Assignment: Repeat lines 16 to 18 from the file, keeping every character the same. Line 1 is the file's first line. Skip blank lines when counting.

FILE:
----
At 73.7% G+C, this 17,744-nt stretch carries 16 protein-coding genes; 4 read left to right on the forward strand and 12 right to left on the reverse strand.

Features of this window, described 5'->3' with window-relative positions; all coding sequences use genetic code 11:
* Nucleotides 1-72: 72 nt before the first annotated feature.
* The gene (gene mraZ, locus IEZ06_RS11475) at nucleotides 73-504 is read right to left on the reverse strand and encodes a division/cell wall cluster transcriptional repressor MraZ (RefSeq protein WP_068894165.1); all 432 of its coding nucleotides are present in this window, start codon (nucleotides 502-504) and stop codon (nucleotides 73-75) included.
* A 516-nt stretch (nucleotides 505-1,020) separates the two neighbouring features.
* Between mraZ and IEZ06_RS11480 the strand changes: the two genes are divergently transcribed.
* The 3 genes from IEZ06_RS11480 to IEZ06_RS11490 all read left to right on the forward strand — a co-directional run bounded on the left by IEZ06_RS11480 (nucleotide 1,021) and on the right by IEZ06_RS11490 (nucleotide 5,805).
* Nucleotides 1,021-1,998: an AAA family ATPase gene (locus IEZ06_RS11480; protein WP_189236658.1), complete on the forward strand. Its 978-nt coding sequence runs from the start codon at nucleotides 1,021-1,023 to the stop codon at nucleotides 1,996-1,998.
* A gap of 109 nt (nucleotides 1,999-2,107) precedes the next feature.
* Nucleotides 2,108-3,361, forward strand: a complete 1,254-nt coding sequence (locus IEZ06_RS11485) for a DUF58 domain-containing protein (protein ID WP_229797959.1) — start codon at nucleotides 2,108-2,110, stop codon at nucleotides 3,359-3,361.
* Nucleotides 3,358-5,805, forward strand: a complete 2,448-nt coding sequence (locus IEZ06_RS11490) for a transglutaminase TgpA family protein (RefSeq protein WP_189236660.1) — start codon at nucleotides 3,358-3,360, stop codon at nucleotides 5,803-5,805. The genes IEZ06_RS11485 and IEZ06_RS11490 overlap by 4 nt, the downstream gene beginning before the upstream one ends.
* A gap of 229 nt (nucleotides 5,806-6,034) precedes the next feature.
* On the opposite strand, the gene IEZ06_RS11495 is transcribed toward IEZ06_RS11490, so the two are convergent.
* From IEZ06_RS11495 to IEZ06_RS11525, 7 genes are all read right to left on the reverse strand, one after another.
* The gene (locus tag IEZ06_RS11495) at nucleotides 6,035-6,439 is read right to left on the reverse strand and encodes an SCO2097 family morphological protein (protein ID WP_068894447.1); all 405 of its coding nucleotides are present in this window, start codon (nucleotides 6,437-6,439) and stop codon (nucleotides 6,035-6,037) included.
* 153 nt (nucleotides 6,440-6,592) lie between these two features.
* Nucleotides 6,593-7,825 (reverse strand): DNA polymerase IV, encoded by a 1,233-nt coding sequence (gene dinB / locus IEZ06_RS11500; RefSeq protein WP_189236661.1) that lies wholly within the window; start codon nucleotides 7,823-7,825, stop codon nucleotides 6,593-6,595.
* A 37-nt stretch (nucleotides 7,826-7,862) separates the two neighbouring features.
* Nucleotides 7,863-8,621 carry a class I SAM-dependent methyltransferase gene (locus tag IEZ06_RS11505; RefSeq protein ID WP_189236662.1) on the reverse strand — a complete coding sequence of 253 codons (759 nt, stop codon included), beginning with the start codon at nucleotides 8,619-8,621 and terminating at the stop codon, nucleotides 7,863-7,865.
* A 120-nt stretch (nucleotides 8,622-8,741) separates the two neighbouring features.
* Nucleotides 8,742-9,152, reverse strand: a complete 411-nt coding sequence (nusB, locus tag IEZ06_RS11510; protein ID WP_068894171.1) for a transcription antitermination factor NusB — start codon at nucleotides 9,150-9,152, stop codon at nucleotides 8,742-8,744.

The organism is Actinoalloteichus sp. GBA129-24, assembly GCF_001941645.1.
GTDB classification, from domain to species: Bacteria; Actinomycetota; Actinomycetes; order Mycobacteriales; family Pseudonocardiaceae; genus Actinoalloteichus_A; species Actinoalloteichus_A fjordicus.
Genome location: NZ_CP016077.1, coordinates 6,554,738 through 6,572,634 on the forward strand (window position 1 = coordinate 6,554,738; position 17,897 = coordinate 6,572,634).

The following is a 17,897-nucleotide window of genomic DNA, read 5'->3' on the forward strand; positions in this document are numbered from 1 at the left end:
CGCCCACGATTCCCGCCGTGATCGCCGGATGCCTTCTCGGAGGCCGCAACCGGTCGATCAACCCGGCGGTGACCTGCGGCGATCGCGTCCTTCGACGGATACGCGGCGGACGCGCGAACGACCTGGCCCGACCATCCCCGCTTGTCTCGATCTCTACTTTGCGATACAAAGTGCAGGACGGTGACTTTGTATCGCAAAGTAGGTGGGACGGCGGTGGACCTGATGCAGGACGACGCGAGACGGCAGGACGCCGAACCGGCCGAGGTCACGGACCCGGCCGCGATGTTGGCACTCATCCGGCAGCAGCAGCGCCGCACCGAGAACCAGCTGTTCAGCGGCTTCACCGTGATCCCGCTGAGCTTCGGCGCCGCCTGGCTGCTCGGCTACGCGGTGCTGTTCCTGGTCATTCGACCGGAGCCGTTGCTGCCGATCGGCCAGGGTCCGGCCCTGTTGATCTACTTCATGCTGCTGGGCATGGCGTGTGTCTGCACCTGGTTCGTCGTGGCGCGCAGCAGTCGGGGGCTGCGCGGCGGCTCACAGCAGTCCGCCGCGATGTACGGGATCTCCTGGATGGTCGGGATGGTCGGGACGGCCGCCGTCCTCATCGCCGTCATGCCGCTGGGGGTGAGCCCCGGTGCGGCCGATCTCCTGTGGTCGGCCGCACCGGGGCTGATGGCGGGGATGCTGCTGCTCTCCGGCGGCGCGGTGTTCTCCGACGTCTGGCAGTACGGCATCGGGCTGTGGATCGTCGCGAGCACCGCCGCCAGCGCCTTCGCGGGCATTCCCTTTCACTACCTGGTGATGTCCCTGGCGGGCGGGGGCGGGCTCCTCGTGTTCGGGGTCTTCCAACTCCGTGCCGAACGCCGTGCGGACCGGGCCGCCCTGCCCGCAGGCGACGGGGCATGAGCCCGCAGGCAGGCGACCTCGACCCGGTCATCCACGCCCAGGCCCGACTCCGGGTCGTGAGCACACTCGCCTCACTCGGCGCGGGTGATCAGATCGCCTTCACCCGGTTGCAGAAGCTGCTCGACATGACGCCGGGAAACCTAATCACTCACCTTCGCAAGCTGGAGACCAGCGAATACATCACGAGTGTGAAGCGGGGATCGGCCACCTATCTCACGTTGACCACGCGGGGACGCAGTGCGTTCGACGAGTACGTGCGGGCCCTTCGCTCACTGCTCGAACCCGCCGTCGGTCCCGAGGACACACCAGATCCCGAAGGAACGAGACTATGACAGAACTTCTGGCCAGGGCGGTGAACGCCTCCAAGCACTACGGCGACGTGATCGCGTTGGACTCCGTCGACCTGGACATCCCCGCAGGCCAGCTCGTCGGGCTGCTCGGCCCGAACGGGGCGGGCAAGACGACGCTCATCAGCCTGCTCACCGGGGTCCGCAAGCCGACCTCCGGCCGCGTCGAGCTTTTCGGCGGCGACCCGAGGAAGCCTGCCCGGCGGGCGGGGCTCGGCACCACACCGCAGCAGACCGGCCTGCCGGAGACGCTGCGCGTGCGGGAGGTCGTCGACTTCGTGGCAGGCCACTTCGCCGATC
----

* 153 nt (nucleotides 6,440-6,592) lie between these two features.
* Nucleotides 6,593-7,825 (reverse strand): DNA polymerase IV, encoded by a 1,233-nt coding sequence (gene dinB / locus IEZ06_RS11500; RefSeq protein WP_189236661.1) that lies wholly within the window; start codon nucleotides 7,823-7,825, stop codon nucleotides 6,593-6,595.
* A 37-nt stretch (nucleotides 7,826-7,862) separates the two neighbouring features.